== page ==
Tuesday, 28 July 2009

View from the top...

...is mainly a view of other people. Huge numbers climb Half Dome in Yosemite (pictured from nearby Glacier Point), and they spend lots of time on the summit. Not surprising, the views are amazing, and it's a great place to sunbathe. Plus everyone's shattered by the temperatures, the climb (4,800 feet) and especially the last few hundred feet, for which you have to pull yourself up cables.

There's an assumption that, being a litigious society, America is very safety conscious, except where guns are concerned. This isn't the case at the top of Half Dome. The cables are old, the posts they're attached to rattle alarmingly, and if you lost your grip on the cable, especially at the point where it starts to traverse across the slope, you'd reach terminal velocity long before anything stopped you. That said, there were no fatalities for 80 years, until 2006, but a few since, perhaps because the walkway is getting worn and shiny. Granite grips shoes well everywhere else. Some climbers make it look easy, a few others come prepared and clip themselves to the cable which makes it much safer, but I had my heart in my mouth watching a clearly scared 10 year old girl pulling herself up without them.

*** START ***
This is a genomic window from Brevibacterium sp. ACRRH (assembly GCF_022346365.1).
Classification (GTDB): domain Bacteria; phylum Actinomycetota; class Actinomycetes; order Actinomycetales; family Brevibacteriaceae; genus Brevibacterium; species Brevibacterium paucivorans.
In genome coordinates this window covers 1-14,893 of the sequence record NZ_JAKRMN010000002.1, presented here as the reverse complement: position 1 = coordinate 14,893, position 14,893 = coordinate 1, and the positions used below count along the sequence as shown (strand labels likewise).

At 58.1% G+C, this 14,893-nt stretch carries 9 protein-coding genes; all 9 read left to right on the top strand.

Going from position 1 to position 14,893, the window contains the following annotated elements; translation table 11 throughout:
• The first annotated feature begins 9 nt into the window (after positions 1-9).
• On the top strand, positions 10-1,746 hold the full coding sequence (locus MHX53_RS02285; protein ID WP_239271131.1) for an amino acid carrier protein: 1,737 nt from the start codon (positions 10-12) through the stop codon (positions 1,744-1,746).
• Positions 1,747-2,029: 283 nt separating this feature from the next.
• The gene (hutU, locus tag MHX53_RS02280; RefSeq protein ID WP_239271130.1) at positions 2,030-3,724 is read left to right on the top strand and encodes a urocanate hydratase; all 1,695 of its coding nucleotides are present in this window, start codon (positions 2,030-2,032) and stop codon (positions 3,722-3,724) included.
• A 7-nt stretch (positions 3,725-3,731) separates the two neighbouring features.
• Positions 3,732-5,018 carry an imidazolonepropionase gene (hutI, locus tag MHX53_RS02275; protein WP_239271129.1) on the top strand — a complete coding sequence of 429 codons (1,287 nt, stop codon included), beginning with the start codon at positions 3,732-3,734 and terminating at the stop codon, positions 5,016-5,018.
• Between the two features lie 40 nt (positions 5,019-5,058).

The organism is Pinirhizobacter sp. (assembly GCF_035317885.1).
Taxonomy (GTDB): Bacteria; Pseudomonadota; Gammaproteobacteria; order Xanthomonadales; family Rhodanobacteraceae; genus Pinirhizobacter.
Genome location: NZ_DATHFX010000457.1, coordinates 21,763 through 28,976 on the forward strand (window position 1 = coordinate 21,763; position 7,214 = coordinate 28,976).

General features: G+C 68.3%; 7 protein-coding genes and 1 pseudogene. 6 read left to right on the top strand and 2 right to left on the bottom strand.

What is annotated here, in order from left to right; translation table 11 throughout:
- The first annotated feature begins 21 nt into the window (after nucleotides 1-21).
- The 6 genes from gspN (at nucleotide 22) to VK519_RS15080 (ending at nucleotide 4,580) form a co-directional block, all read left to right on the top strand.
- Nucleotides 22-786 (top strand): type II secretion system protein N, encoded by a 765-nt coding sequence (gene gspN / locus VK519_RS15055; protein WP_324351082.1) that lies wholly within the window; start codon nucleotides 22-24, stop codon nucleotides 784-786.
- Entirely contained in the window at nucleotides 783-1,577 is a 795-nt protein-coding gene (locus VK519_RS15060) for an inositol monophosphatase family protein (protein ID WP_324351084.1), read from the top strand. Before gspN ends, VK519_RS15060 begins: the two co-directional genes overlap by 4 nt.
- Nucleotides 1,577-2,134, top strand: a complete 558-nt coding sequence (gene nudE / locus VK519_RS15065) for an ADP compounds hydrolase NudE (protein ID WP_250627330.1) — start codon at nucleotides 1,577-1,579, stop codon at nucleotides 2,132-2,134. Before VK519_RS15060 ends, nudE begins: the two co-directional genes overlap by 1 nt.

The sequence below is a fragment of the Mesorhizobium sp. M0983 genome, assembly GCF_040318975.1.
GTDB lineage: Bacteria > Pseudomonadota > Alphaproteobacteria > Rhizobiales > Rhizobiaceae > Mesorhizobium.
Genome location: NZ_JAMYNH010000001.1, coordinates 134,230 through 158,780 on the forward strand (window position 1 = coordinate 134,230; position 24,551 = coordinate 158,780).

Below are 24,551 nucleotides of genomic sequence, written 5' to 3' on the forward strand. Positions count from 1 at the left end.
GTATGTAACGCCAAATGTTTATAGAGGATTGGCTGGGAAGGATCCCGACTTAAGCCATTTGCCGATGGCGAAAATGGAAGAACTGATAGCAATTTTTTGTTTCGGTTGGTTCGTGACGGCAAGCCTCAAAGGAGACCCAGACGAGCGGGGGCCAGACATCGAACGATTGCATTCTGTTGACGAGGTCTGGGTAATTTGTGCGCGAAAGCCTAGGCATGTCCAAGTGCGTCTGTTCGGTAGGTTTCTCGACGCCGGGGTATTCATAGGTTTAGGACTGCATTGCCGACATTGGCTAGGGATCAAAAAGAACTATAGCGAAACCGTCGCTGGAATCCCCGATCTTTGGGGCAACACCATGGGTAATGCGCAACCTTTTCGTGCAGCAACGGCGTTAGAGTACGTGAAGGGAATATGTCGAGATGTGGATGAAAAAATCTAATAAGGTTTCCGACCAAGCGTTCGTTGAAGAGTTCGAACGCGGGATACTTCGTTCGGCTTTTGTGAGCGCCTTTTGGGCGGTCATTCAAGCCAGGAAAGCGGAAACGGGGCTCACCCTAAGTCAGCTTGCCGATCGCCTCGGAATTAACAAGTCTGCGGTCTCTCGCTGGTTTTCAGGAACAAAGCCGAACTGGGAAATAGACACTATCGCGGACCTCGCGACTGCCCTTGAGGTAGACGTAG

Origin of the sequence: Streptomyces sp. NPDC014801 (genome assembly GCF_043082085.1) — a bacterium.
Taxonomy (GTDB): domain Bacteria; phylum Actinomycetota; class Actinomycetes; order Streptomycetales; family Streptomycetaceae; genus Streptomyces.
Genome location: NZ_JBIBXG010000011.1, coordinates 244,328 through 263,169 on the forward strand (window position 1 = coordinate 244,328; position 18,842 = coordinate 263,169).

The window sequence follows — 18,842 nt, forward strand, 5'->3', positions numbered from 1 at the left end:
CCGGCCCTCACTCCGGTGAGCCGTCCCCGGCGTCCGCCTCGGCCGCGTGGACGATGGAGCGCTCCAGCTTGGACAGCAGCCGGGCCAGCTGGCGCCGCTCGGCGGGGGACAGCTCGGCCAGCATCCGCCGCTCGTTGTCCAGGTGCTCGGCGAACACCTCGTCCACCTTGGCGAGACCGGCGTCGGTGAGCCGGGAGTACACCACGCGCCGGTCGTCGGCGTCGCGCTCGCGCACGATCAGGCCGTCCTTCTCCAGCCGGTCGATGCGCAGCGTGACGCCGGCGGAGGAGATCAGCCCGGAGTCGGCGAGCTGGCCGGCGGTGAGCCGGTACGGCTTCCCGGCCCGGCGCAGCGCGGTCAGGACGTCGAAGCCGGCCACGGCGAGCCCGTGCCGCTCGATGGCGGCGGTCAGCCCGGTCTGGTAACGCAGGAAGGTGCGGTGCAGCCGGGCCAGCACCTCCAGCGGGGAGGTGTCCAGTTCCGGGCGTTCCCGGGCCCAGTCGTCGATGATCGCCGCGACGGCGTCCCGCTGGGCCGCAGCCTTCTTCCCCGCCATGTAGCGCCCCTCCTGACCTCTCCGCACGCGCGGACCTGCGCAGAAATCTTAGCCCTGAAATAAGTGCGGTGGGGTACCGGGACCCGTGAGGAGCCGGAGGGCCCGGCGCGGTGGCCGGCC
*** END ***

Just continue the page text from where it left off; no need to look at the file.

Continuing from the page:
I asked a ranger about all this when I got down, and was told (a) that it's the wilderness and it's meant to be dangerous, they seem almost proud of it, the park bookshop has a book describing in ghoulish detail all the deaths-by-misadventure that have occurred in Yosemite's history; and (b) that because National Parks are federally administered it practically takes an Act of Congress to change anything about how they're run. I can think of several easy ways to make this cable ascent safer, given the numbers climbing it I'm amazed this isn't an issue.

Discarding your pack for the cable climb is one way to make life easier, but has its own risks. The local squirrels know all about this trick, and as soon as the owners leave they either burrow into the packs or just bite their way through them in search of grub. Several of my fellow climbers were in for a shock when they got back to their packs.

The descent was perhaps even tougher, because by then it was afternoon (I started at 7:30am, when temperatures are pleasant), and I was descending into the 100 degree valley floor. I took lots of water but had long since exhausted it when I got back to the highest drinking fountain, never been so glad to see one.

Felt I'd earned a lazy day after this, so have so far spent it in the spa at the Midpines hostel, where I'm staying. Back to San Francisco tomorrow, flying to Seattle the day after.

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